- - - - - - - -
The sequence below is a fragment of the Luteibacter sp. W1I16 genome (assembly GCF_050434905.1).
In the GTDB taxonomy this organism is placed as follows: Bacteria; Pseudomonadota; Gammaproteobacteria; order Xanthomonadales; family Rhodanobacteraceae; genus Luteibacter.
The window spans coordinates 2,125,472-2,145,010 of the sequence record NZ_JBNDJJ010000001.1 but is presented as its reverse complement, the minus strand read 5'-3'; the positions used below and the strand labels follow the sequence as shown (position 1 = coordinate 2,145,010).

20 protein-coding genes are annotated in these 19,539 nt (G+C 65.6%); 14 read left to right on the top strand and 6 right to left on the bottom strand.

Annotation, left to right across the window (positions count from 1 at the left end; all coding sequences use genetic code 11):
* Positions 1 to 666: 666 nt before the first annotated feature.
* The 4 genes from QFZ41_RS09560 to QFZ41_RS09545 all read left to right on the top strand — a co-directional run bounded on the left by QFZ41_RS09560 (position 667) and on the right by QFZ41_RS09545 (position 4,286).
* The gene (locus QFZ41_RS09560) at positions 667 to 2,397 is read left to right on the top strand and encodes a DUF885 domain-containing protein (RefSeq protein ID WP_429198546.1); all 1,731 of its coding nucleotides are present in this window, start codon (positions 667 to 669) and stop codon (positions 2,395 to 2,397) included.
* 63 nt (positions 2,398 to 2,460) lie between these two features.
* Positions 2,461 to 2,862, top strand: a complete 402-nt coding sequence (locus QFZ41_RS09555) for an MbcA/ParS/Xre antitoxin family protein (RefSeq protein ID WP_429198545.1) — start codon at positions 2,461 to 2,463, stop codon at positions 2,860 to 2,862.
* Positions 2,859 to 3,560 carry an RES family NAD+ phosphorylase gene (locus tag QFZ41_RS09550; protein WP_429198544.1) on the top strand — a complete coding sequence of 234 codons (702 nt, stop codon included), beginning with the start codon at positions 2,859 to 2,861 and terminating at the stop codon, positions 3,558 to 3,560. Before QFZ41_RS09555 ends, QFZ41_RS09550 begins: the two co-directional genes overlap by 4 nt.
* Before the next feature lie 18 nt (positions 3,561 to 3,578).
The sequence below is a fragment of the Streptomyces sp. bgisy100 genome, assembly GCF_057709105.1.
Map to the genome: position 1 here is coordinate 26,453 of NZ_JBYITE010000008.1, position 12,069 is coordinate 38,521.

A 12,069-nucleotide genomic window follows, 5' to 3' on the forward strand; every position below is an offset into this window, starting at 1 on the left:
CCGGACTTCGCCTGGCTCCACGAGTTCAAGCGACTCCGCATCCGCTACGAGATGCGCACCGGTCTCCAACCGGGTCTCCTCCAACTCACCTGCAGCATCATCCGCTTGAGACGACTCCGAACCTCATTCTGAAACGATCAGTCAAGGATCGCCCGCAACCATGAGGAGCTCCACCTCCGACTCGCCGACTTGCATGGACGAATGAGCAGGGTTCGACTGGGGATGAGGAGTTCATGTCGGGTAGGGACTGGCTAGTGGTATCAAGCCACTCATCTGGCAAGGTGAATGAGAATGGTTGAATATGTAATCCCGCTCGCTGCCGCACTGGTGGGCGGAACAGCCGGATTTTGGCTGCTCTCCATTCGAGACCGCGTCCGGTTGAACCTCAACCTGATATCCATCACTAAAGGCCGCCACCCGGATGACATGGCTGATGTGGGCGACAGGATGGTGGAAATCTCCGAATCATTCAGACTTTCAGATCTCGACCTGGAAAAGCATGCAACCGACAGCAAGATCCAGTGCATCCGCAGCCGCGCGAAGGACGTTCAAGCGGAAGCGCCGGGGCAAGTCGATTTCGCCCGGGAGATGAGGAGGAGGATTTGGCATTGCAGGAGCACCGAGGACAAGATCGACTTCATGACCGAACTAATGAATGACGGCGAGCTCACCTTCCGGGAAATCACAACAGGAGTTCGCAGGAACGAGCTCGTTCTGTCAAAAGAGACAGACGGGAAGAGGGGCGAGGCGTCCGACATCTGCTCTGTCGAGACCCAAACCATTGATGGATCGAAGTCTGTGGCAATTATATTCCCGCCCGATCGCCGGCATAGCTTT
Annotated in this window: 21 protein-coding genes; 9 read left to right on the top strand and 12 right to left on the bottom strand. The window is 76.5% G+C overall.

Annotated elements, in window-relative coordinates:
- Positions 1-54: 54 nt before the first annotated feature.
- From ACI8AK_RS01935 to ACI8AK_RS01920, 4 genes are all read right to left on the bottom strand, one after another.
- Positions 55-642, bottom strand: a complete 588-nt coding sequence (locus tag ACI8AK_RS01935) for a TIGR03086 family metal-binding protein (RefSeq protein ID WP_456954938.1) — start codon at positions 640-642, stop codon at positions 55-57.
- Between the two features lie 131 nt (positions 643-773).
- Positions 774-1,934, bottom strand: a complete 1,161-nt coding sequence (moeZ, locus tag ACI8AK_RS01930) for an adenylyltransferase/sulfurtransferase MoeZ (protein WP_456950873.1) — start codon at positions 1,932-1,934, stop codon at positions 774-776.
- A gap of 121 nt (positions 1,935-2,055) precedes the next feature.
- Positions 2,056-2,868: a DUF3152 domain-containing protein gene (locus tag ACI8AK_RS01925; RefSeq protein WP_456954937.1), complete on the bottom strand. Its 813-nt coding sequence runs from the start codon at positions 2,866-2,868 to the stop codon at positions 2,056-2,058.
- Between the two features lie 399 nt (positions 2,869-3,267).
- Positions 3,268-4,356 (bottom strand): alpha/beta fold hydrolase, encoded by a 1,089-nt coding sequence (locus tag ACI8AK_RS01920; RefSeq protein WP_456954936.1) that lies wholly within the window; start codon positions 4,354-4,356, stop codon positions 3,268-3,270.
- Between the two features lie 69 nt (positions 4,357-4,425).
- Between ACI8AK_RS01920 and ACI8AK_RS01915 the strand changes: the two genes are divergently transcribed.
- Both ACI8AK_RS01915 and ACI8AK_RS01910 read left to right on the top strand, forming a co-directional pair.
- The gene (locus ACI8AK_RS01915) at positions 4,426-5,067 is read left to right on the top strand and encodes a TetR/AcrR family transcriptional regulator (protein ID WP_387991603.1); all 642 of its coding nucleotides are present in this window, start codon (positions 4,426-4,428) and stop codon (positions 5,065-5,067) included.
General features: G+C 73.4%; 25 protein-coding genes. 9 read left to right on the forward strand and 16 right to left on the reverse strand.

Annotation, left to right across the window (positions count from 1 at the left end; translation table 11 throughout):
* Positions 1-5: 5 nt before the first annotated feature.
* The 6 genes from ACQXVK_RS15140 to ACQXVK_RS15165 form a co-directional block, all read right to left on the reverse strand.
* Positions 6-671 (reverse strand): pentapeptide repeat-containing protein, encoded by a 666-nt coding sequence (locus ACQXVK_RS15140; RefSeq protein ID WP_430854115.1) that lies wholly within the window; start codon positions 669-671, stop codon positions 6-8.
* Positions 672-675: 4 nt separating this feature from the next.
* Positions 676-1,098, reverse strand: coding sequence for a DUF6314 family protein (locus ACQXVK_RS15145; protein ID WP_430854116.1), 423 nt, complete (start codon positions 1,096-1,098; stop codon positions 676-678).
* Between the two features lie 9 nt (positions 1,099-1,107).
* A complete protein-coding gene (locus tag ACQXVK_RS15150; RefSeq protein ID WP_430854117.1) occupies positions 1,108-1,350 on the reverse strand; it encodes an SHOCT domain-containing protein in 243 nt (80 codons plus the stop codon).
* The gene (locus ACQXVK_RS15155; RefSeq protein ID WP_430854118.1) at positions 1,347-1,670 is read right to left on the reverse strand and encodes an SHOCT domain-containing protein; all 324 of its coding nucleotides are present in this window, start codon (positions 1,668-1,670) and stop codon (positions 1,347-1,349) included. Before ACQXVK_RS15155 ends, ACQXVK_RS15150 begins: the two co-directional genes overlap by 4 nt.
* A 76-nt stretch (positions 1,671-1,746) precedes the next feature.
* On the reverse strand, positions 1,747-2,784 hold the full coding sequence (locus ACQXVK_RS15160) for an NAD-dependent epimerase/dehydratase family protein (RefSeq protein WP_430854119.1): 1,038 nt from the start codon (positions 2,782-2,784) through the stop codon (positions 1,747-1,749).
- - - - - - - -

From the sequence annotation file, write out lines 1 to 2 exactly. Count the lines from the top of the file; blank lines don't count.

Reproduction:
The sequence below is a fragment of the Luteibacter sp. W1I16 genome (assembly GCF_050434905.1).
In the GTDB taxonomy this organism is placed as follows: Bacteria; Pseudomonadota; Gammaproteobacteria; order Xanthomonadales; family Rhodanobacteraceae; genus Luteibacter.